I transplanted to Burlington, Vermont. from California in 2010. As one of three Asian Paci c Islander (API) students in my graduate program, I battled continuous homesickness, self-doubt, and emotional and physical pain, while also ndingas well as immense growth as a lifelong student. The impacts of racism, racial battle fatigue, and ste- reotype threat during my time in New England eventually accumulated to posttraumatic stress disorder. As a student affairs administrator, I had navigated supporting and challenging students, but failed to engage in methods of radical-self care and put into practice the advice I have often given to students: “Take time for yourself. How can you support others if you aren’t doing that for yourself?”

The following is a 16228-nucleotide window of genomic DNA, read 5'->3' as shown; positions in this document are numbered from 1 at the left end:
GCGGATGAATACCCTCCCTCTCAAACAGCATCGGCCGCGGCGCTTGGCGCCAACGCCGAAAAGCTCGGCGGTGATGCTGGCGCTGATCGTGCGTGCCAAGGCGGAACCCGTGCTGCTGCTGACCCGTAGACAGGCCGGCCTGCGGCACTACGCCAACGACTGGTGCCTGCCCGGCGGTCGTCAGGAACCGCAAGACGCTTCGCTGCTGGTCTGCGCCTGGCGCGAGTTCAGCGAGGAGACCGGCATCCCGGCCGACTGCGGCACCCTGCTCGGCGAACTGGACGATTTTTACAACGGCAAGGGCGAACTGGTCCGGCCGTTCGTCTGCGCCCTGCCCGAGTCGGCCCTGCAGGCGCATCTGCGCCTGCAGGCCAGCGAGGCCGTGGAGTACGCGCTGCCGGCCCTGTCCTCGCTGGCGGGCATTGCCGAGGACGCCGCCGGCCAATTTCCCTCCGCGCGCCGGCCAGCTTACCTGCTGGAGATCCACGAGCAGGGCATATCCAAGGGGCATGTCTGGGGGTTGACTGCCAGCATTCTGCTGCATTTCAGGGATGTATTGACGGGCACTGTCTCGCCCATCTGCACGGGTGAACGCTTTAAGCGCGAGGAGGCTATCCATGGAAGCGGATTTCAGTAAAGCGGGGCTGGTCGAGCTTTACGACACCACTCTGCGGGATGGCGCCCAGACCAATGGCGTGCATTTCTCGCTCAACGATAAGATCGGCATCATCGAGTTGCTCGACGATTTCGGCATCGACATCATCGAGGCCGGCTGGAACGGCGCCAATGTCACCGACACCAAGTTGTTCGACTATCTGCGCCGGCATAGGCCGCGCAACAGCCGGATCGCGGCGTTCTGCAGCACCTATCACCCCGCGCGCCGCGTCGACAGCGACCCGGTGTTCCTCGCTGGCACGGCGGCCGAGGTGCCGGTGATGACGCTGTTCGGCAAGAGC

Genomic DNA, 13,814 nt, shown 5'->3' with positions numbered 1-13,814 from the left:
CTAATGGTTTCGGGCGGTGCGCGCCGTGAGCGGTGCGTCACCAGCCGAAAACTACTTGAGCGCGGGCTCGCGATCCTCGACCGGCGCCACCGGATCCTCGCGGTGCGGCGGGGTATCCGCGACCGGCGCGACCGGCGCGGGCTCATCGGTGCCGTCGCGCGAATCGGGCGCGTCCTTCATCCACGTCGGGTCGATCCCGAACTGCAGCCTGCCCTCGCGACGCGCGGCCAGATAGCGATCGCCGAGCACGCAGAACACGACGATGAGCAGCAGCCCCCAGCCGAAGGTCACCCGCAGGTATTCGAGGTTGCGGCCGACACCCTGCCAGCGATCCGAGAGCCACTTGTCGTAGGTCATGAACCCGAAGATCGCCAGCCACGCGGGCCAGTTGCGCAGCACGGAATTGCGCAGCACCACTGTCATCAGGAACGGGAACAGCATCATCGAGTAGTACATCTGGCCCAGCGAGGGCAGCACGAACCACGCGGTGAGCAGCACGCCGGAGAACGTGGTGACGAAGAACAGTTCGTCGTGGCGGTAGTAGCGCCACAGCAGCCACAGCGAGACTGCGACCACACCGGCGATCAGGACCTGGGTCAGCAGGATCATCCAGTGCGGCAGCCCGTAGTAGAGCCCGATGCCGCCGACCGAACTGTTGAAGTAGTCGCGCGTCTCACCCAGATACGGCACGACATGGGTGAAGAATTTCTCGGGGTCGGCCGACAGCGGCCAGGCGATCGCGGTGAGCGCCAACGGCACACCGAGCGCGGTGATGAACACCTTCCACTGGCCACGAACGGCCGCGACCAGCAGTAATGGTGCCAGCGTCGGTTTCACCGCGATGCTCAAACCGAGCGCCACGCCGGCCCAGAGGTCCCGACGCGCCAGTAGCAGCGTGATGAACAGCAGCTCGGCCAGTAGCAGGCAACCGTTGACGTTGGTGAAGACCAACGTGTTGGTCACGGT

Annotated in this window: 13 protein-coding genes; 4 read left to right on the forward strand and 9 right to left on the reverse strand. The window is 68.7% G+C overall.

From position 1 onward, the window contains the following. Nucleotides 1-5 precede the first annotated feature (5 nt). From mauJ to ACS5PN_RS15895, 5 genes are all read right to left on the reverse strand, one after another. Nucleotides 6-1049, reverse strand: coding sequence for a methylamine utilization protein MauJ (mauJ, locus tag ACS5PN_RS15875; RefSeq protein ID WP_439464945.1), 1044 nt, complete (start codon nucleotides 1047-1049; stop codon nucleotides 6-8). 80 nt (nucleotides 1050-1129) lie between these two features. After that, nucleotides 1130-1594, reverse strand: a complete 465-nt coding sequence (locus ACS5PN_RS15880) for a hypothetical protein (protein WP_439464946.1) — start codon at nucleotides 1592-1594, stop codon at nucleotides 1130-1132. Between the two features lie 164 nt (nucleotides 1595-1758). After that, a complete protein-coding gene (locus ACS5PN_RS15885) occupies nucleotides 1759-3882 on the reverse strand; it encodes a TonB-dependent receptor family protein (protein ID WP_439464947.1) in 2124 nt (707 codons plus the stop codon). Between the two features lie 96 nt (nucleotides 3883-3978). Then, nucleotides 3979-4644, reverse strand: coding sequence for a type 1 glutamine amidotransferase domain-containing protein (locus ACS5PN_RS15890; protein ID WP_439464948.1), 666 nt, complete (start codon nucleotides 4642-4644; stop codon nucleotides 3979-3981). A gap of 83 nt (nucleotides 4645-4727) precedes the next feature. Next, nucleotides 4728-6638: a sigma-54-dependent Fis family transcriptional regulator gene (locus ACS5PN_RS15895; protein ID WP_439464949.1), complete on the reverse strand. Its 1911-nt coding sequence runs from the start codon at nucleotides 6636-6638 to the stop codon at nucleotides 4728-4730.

Through years of therapy, developing boundaries, reconciling the harm of violence, and radical self-care through visual arts, I have learned to embrace health and wellness in higher education. “a single crane” represents the ways I have navigated power, privilege, and oppression in higher education, as well as the womxn of color resistance in colonial spaces. In the spirit of Anzaldua’s (1981) “Speaking in Tongues: A Letter to 3rd World Women Writers,” this piece demands for the decolonization of educational spaces and redenition of legitimate knowledge in colonial institutions (Anzaldua, 1981).
Lou, H. C. (2016). a single crane. The Vermont Connection, 37(1). https://scholarworks.uvm.edu/tvc/vol37/iss1/11